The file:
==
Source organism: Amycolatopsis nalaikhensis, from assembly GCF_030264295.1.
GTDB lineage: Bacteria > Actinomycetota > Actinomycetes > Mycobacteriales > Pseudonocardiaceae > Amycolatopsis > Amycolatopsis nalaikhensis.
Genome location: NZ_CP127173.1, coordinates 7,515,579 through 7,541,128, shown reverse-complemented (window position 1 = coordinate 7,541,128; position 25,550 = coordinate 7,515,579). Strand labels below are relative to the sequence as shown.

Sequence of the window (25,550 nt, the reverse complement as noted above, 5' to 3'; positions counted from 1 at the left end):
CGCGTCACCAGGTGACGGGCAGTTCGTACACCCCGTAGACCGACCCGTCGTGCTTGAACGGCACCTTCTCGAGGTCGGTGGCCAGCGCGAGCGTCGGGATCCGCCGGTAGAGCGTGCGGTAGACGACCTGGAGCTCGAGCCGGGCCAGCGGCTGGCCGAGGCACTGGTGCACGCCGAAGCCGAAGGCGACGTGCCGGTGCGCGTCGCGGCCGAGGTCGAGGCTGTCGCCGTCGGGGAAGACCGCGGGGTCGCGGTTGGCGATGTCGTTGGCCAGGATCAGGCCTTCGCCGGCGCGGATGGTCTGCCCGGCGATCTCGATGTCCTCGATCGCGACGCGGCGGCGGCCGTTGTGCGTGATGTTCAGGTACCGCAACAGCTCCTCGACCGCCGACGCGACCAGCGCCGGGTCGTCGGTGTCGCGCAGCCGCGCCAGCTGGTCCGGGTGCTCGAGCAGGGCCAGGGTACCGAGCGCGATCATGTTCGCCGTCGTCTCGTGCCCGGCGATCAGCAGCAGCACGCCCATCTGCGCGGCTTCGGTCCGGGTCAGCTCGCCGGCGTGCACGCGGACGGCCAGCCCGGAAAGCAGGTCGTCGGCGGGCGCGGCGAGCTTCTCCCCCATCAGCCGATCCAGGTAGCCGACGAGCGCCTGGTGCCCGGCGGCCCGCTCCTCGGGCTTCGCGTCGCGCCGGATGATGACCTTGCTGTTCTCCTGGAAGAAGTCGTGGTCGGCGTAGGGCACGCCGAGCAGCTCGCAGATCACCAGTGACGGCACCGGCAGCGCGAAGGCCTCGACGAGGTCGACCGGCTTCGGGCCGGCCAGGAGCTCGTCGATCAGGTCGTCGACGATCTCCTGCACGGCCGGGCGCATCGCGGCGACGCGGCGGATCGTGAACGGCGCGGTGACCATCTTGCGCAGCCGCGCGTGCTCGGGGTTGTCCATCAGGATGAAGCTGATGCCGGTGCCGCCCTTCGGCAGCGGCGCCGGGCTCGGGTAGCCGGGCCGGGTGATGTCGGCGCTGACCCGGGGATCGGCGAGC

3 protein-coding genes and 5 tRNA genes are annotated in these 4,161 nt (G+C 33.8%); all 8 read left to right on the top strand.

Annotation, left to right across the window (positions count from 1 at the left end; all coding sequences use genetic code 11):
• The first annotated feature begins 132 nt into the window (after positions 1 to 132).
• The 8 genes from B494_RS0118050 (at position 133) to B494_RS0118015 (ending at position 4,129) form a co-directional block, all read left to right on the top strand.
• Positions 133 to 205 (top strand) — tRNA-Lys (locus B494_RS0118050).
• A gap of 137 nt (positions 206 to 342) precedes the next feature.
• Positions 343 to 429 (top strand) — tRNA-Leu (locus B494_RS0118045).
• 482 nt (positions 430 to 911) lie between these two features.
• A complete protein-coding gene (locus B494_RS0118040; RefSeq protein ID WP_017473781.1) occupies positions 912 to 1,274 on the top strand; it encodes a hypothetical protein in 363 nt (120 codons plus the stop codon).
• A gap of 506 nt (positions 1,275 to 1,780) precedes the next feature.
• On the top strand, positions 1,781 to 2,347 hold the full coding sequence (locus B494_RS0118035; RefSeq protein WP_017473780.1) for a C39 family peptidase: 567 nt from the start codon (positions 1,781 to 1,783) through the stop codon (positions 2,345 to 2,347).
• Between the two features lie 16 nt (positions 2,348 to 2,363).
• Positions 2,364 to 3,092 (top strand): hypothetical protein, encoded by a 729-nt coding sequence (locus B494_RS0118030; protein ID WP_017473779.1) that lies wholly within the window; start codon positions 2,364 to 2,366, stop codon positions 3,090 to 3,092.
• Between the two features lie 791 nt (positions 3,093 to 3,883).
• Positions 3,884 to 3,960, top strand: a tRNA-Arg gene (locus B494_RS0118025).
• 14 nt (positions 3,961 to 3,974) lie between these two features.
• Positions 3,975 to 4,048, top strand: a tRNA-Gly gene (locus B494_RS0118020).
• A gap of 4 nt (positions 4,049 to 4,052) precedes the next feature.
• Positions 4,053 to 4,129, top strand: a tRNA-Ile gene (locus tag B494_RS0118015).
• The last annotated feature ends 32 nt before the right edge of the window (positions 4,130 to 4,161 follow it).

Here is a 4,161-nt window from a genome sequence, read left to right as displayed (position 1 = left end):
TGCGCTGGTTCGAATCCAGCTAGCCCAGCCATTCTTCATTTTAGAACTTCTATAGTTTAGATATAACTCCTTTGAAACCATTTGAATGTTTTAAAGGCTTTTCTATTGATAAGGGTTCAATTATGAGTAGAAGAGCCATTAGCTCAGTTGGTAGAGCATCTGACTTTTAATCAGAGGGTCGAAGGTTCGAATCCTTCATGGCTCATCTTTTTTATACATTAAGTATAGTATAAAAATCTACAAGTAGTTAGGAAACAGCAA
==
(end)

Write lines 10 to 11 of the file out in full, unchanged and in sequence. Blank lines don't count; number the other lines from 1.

• Positions 133 to 205 (top strand) — tRNA-Lys (locus B494_RS0118050).
• A gap of 137 nt (positions 206 to 342) precedes the next feature.